Assembly panel OKs new insurance regulation

Health-care reform advocates are pleased that the Assembly Health Committee voted 12-7 yesterday to approve AB 52, which would give the state Insurance Commissioner the power to reject excessive health insurance rate increases.

Insurance Commissioner Dave Jones – who sponsored the bill carried by Assemblyman Mike Feuer, D-Los Angeles – said health insurers regularly announce premium increases that far surpass the rate of medical inflation, sometimes several per year. Regulators in 20 states have authority not only to review rate hikes but to reject the excessive ones, and Jones and Feuer believe it’s time California joins them.

“Since I took office, Californians have made it exceedingly clear that they want me to reject excessive rate increases, but I do not have this authority as Insurance Commissioner – AB 52 can change this,” Jones said in a news release today, noting he had introduced this legislation three times while serving in the Legislature.

Feuer said the Assembly Health Committee “recognized that Californians should not have to depend on the whim of an insurance company to halt a major rate increase. This was a crucial first step toward getting AB 52 signed into law, but until that happens, California families will continue to live in fear that they are just one rate hike away from no longer being able to afford health insurance.”

Health Access California Executive Director Anthony Wright called the committee’s approval of the bill “a good first step toward the rate relief that Californians so desperately need, as we continue to stuggle with the one-two punch of an economic recession and rising health care costs.” California needs this authority especially to keep insurers from gaming the system before other consumer protections are put in place in 2014, he added.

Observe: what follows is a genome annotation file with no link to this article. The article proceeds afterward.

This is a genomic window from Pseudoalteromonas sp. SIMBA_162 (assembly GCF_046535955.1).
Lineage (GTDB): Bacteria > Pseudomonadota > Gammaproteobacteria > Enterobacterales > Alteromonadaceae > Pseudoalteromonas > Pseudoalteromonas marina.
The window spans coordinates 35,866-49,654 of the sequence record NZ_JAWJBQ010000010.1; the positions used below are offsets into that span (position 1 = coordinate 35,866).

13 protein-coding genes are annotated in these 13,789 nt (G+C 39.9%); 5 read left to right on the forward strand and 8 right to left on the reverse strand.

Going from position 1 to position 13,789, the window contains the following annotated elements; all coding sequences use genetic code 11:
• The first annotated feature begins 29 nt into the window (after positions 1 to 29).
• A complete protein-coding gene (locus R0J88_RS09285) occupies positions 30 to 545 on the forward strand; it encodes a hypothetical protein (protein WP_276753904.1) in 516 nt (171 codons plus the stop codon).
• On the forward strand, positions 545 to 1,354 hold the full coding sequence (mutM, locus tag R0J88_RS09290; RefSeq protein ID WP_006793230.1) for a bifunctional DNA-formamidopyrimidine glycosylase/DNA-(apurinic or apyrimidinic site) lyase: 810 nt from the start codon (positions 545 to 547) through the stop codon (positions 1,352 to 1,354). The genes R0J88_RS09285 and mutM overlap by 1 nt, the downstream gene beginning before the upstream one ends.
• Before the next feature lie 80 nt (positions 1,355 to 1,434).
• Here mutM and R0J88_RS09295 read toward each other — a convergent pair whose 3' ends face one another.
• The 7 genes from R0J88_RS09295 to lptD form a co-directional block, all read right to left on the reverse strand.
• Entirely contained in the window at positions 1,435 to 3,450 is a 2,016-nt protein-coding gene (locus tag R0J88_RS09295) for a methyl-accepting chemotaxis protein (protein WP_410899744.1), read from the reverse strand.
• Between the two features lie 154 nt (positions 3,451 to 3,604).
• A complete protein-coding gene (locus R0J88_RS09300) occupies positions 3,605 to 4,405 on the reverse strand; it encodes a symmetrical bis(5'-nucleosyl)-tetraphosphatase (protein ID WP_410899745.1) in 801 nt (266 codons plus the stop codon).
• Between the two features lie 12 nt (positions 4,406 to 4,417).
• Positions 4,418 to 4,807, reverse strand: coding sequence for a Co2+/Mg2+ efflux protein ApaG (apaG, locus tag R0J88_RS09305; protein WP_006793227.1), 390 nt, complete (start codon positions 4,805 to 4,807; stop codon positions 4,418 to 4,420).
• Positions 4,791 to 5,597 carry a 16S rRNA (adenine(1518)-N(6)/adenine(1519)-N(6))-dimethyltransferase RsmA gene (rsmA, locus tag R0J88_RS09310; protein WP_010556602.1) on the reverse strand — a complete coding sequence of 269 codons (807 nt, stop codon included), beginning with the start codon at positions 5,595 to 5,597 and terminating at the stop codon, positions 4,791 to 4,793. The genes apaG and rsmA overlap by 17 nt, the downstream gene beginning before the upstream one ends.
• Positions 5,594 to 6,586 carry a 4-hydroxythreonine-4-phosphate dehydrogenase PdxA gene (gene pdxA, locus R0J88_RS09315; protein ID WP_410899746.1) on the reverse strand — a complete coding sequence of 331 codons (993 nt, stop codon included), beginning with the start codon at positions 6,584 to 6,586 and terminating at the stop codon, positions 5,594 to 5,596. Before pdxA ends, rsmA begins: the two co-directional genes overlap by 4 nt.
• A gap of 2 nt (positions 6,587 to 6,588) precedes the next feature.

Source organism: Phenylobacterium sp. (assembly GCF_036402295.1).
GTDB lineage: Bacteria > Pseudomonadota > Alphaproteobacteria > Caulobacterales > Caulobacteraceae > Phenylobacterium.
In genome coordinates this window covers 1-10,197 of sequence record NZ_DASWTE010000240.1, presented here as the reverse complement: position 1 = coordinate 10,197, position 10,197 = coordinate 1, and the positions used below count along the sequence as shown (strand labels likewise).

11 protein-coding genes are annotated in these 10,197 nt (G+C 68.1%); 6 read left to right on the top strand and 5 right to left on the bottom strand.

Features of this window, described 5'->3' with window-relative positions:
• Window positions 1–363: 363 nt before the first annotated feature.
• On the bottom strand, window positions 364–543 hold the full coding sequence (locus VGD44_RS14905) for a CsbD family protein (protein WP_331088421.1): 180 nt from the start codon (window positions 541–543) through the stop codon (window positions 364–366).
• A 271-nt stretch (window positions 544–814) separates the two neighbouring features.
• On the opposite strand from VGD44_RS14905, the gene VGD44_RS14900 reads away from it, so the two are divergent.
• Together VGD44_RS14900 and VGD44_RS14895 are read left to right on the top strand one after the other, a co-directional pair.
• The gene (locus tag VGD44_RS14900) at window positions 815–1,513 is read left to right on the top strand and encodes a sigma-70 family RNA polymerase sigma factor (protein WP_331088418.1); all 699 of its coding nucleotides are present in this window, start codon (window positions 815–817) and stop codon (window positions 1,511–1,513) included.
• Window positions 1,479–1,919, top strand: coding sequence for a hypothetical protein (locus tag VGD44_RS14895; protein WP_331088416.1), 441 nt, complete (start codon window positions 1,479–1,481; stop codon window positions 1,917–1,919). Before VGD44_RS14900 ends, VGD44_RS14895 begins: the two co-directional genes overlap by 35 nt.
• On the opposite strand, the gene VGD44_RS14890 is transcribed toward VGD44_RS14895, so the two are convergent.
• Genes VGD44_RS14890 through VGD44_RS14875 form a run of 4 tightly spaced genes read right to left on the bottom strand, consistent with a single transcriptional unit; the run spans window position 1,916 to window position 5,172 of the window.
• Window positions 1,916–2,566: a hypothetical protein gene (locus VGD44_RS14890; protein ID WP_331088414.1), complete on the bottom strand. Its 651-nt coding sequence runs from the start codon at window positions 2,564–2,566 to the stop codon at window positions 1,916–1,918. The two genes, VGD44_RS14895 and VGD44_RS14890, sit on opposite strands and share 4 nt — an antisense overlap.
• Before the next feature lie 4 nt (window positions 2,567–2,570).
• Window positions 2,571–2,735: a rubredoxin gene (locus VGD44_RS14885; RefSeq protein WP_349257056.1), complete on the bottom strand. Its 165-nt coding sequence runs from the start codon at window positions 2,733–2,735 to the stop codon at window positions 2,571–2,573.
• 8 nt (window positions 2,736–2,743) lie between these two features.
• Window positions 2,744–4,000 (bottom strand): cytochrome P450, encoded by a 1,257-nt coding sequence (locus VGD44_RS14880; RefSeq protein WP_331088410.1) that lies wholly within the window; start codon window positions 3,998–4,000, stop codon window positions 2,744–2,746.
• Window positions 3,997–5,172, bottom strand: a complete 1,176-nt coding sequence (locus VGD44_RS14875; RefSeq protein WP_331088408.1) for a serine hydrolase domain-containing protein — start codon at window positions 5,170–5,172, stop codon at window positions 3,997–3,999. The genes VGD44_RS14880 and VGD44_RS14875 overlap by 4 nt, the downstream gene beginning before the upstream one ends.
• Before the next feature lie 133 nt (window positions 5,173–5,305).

Carla Saporta, health program manager at The Greenlining Institute, said the claim that patients will lose access to care if state regulators stop insurers from price gouging “is a classic robber-baron mentality.”

“Groups that truly represent healthcare consumers and small businesses – including minority small businesses which have been badly hurt in the current economy – can see through the spin,” she said. “That’s why community clinics such as La Maestra in San Diego and the Korean Health Education Information & Research Center in Los Angeles have joined with many ethnic chambers of commerce and business organizations to support this bill. Small business owners and organizations have told us that they want us to fight for AB 52, and we will.”

Assemblyman Richard Pan, D-Natomas – a pediatrician by trade – joined with the committee’s Republicans to oppose the bill.

“Dr. Pan has dedicated his life to building a healthier California by making real, on-the-ground improvements to our health care system,” Brian O’Hara, Pan’s press secretary, said today. “He knows that if we’re going to actually improve health outcomes and reduce costs, we need more innovations, not regulations, so at this point AB 52 does not make for a balanced approach.”

The bill now goes to the Assembly Appropriations Committee.


CoCo unveils redistricting map drafts

Contra Costa will officially fire the starting gun in the supervisorial redistricting debate on Tuesday, but I wrangled some advance copies of the four concept maps the Board of Supervisors will use to launch the discussion.

Check them out below.